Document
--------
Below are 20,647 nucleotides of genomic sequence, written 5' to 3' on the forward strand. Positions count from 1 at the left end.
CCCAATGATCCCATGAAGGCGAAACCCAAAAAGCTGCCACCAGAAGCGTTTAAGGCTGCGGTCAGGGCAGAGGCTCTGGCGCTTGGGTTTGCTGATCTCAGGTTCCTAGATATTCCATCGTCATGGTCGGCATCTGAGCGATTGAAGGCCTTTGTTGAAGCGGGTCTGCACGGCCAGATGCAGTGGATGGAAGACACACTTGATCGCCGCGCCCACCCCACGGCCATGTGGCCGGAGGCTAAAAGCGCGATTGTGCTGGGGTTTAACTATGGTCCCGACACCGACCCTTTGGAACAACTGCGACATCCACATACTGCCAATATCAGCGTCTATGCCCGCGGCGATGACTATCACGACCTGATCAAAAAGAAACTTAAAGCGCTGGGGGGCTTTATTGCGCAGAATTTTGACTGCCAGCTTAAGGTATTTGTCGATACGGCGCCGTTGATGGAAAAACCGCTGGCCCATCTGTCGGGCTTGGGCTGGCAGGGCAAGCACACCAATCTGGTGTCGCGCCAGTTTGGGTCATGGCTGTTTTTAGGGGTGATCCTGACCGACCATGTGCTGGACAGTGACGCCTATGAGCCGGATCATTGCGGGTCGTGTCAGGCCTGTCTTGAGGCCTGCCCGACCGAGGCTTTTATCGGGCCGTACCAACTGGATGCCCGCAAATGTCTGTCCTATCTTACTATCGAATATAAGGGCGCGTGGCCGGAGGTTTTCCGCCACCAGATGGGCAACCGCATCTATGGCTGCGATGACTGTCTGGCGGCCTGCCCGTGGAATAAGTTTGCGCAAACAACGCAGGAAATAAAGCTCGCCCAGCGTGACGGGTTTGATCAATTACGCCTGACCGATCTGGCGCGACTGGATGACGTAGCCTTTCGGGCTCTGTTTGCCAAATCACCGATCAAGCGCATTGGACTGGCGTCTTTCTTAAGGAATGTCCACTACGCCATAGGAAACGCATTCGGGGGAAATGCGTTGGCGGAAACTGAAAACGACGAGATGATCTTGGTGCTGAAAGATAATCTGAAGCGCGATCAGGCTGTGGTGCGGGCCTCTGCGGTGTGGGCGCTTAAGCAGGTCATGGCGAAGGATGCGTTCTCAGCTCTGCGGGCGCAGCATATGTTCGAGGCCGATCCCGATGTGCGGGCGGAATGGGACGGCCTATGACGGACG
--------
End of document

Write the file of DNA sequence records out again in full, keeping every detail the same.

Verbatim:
Below are 20,647 nucleotides of genomic sequence, written 5' to 3' on the forward strand. Positions count from 1 at the left end.
CCCAATGATCCCATGAAGGCGAAACCCAAAAAGCTGCCACCAGAAGCGTTTAAGGCTGCGGTCAGGGCAGAGGCTCTGGCGCTTGGGTTTGCTGATCTCAGGTTCCTAGATATTCCATCGTCATGGTCGGCATCTGAGCGATTGAAGGCCTTTGTTGAAGCGGGTCTGCACGGCCAGATGCAGTGGATGGAAGACACACTTGATCGCCGCGCCCACCCCACGGCCATGTGGCCGGAGGCTAAAAGCGCGATTGTGCTGGGGTTTAACTATGGTCCCGACACCGACCCTTTGGAACAACTGCGACATCCACATACTGCCAATATCAGCGTCTATGCCCGCGGCGATGACTATCACGACCTGATCAAAAAGAAACTTAAAGCGCTGGGGGGCTTTATTGCGCAGAATTTTGACTGCCAGCTTAAGGTATTTGTCGATACGGCGCCGTTGATGGAAAAACCGCTGGCCCATCTGTCGGGCTTGGGCTGGCAGGGCAAGCACACCAATCTGGTGTCGCGCCAGTTTGGGTCATGGCTGTTTTTAGGGGTGATCCTGACCGACCATGTGCTGGACAGTGACGCCTATGAGCCGGATCATTGCGGGTCGTGTCAGGCCTGTCTTGAGGCCTGCCCGACCGAGGCTTTTATCGGGCCGTACCAACTGGATGCCCGCAAATGTCTGTCCTATCTTACTATCGAATATAAGGGCGCGTGGCCGGAGGTTTTCCGCCACCAGATGGGCAACCGCATCTATGGCTGCGATGACTGTCTGGCGGCCTGCCCGTGGAATAAGTTTGCGCAAACAACGCAGGAAATAAAGCTCGCCCAGCGTGACGGGTTTGATCAATTACGCCTGACCGATCTGGCGCGACTGGATGACGTAGCCTTTCGGGCTCTGTTTGCCAAATCACCGATCAAGCGCATTGGACTGGCGTCTTTCTTAAGGAATGTCCACTACGCCATAGGAAACGCATTCGGGGGAAATGCGTTGGCGGAAACTGAAAACGACGAGATGATCTTGGTGCTGAAAGATAATCTGAAGCGCGATCAGGCTGTGGTGCGGGCCTCTGCGGTGTGGGCGCTTAAGCAGGTCATGGCGAAGGATGCGTTCTCAGCTCTGCGGGCGCAGCATATGTTCGAGGCCGATCCCGATGTGCGGGCGGAATGGGACGGCCTATGACGGACG